You know this one…
You have a story to tell. Each of your clients has a story to tell. Everyday you’re writing stories.
I remember reading Scotsman Guide and the featured top originator said something that stuck with me. He said loan applications are more than just a pile of papers sitting on your desk. Each one has a story to tell. I’d never thought of it that way.
It’s interesting, but that’s not the subject of this post.
This post is about your story. It’s about the movie playing inside your head that you’re not aware of.
You say you want more leads, you want to close more deals, you want those fat checks coming in every month. Each one bigger than the last.
But there’s a nagging movie playing quietly in the background of your subconscious.
That movie inside your head is holding you hostage.
You’re addicted to it. Your body feeds off it.
What’s the first thing you do when you wake up? You check your email, check Facebook, check the news. Then you get your morning coffee, grab breakfast and head out the door.
You drive to work and it’s the same people you see every day. You get to your desk and it’s the same feeling. Same emotions. Every day.
Life is a series of habits. You’ve done this routine so many times that it’s automatic. Your thoughts, behavior and emotions have become a habit.
If everyday you’re worrying where you’re leads will come from, that’s a habit. When you’re worrying about RE agents not giving you referrals, that’s a habit. When you’re discouraged because each day throws you more curve balls, that’s a habit.
Worry, disappointment, fear, guilt: these are habits. They result from the same movie playing on repeat in your head.
Change the habit. Change the movie.
This first step to changing your habits is to recognize they exist.
Second, stop judging yourself. Ok, here’s what usually happens when you acknowledge your habits. You might feel ashamed or guilty. That’s normal and pretty much everyone goes through that.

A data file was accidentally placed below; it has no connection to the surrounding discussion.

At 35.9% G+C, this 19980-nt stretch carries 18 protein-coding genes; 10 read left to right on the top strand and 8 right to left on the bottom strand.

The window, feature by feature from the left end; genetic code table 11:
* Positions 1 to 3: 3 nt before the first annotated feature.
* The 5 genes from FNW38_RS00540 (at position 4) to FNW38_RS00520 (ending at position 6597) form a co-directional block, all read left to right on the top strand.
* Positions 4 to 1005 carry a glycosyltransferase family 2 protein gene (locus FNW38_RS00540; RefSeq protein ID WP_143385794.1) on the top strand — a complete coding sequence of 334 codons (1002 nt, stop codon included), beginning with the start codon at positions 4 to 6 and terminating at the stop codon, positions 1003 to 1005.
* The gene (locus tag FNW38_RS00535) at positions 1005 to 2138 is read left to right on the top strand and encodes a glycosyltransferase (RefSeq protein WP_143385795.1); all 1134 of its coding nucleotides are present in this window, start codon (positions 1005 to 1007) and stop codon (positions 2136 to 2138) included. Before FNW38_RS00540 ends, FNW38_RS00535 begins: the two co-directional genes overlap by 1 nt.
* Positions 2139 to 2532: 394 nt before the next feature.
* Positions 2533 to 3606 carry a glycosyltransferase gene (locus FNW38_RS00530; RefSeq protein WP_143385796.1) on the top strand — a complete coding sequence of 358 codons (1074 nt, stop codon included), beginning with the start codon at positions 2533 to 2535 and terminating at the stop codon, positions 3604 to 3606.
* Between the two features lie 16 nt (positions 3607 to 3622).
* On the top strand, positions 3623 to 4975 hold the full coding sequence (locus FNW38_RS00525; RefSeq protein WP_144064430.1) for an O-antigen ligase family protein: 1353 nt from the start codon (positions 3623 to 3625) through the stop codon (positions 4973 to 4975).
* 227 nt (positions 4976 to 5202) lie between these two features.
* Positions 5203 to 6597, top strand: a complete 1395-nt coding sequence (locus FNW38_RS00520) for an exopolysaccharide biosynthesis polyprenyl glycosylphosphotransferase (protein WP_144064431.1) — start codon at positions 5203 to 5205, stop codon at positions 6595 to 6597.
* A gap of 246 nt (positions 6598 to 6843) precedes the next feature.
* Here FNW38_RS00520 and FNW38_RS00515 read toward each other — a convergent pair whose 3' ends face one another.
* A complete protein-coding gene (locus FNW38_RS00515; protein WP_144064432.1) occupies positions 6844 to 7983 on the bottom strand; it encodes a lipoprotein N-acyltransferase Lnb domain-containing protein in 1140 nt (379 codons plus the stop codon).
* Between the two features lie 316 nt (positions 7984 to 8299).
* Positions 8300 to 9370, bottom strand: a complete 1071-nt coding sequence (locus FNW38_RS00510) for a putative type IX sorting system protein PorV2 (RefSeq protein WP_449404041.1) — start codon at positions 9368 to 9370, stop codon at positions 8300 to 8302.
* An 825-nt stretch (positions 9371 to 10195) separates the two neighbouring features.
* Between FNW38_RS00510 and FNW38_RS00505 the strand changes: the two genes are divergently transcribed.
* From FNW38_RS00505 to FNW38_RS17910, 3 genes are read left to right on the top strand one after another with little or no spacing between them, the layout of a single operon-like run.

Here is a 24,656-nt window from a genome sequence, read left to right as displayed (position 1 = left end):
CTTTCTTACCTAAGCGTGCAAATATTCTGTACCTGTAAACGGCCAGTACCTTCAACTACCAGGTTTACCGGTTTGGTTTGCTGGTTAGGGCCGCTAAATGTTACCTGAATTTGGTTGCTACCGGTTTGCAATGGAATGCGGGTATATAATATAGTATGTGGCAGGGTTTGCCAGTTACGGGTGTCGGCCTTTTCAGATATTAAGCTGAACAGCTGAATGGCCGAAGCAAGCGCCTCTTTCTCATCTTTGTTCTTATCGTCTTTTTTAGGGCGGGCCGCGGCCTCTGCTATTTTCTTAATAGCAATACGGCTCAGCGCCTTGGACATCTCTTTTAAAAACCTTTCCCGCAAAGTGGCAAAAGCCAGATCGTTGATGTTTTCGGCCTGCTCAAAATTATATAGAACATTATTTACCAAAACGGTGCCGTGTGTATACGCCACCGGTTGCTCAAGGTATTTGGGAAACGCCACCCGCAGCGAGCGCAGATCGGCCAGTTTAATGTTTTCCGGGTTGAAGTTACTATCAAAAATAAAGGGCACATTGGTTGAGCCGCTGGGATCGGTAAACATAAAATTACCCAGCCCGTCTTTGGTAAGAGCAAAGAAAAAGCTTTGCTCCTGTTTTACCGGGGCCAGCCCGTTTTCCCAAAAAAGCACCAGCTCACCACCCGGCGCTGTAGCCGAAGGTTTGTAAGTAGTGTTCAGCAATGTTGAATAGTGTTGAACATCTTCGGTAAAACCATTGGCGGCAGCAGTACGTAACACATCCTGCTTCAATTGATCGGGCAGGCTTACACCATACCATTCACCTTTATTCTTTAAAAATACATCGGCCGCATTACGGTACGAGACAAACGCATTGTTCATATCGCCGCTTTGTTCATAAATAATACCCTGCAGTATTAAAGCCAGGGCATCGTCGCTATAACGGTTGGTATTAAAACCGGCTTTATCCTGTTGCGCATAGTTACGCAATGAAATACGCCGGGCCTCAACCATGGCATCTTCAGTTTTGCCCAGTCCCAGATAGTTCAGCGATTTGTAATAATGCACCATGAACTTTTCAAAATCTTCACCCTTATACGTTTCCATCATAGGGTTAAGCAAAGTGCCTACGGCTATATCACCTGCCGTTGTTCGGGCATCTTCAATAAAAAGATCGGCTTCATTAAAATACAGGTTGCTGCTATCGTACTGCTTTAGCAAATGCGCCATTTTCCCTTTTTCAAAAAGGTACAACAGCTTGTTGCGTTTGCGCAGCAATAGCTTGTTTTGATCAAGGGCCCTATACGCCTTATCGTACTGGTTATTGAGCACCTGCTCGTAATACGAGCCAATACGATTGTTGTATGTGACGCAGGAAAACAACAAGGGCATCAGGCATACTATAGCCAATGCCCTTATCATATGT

Step three is a psychological trick that will make you more productive and overall happier.
I’ll get to that in a sec, but first…
What does stress have in common with a lobotomy?
Being stressed is like redlining your car’s engine every time you drive.
You could get away with it, but you might need to buy a new car. At least cars can be replaced. You only get one YOU.
When you’re stressed out, your prefrontal cortex shuts down (responsible for analytical thinking and decision making). The fight / flight hormones cortisol and adrenaline gush through your body. Energy gets taken away from your immune system. It goes straight into your arms and legs.
Basically, your brain shuts down and you’re pumped like Hulk Hogan. Some scientists refer to this as a “DIY lobotomy”.
It’s a excellent mechanism. If a bear is chasing you, you’re not going to sit around and ponder that. NO, you’re gonna react! You’re going to run or you’re going to fight. That’s survival mode.
You’re going to feel like you just slammed 15 espressos. And just like us humans can get addicted to just about anything, survival mode is no exception.
We’re all adrenaline junkies to some degree.